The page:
For these and many other reasons, some of which we may give hereafter, we continue to assert, that the attempt to lure away the Israelites is foolish, sinful, and fruitless, although within late the Society in New York has, as it says, had cause to rejoice over its success, “in guiding some of these lost sheep to the Shepherd and Bishop of souls.” We are also willing to acknowledge that some converts, even among the educated, the infidel students, may be picked up; but we do contend, that Christianity gains thereby as little as Judaism loses, that is—just nothing at all. We should be sorry that, if we had any converts to <<102>>our faith, they should be proved as utterly worthless as many of the new Christians are, and hence we again say, that to spend money and time on such objects is to waste both in useless endeavours.

But of all the converts the missionaries have made, or profess to have obtained, we did not say a word in our magazine, for the reason already given, because we lose nothing by losing them; and for the personal abuse, we should have equally scorned to write a single line, if others had not noticed the slanderous articles and demanded our notice of them. So situated we could not do otherwise than write something, and once engaged in replying in general terms, we spoke out pretty freely, calling things by their right names. But it would appear, that even before our article, in the March Occident, appeared, the managers of the parent Society in New York had become, of themselves, aware and ashamed of that baseness of their missionaries and editors, in writing and publishing libels against Jewish ministers and people, and hence they had resolved, very wisely indeed, to restrict the reports to mere narration of facts. The editor then, also, in the April number of the Chronicle, makes some apology for his imprudence, which we now lay before our readers, that they may readily see, that by confession of the culprit himself, we have done him no more than sheer justice by exposing his sinful course.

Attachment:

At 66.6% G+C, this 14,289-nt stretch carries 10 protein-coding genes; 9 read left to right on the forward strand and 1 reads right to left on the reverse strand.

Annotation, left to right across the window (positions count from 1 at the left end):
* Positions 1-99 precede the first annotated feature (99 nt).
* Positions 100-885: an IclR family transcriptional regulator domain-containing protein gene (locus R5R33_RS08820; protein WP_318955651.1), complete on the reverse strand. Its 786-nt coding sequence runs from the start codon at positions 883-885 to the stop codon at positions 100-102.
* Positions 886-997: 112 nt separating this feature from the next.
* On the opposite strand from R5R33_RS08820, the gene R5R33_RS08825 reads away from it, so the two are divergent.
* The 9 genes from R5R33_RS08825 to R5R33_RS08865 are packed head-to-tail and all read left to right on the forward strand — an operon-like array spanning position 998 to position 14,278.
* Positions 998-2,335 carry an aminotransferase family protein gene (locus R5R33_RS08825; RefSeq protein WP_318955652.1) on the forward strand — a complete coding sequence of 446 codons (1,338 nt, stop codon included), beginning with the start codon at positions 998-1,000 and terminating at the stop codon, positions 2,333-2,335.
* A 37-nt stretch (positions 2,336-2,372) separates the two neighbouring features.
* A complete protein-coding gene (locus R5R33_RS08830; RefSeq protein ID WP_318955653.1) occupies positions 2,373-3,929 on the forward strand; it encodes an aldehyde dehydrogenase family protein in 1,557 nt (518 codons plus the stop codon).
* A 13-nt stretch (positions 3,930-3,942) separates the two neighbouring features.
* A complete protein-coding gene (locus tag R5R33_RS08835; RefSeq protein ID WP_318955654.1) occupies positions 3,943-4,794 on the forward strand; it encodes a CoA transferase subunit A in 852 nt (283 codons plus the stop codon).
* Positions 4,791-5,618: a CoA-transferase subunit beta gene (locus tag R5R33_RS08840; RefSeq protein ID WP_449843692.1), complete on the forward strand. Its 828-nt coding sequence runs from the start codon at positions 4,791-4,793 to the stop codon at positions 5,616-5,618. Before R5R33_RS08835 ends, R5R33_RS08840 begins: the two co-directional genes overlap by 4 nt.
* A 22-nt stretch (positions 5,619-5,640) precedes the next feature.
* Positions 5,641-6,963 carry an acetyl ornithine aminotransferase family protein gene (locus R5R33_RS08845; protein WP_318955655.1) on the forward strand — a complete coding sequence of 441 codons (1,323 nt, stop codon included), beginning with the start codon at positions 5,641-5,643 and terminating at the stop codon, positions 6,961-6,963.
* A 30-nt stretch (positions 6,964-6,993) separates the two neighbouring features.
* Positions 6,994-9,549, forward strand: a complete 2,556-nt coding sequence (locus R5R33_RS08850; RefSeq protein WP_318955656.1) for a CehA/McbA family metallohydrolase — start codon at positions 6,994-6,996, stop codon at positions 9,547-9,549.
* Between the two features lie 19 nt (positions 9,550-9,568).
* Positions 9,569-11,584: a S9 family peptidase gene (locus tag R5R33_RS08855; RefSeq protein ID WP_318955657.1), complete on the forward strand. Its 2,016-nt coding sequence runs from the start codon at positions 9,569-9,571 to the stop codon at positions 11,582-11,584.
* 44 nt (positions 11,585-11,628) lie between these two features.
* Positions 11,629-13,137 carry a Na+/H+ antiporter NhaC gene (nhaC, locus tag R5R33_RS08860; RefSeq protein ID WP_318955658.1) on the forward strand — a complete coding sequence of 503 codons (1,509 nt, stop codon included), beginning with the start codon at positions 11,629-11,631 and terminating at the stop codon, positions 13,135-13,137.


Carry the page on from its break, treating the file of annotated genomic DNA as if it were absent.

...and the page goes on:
“What we intend in now referring to the matter at all is, not to dispute, far less to rail, but to make that amends in the way of confession and apology, which we feel to be due.

“We do think, then, that the letter, which appeared in January, ought not to have been published, and we regret that the hurry in which we are sometimes compelled to go to press, led us to overlook its injurious bearings. It is bare justice to our esteemed missionary to say, that from the beginning Mr. N. has protested against the practice of printing the journals and reports; and with equal truth it may be added in our own behalf, that at the time we were not aware who the individuals were, to whom allusion was made. It may also help to restore a better understanding between our cotemporary and ourselves, if we mention that it was our own unprompted reflections on this very case, which determined us finally to propose to the Executive Committee the adoption of the rule given in the Chronicle for March, and by which a practice so prone to mischief, even where no harm is meant, is greatly restricted, and well-nigh abolished.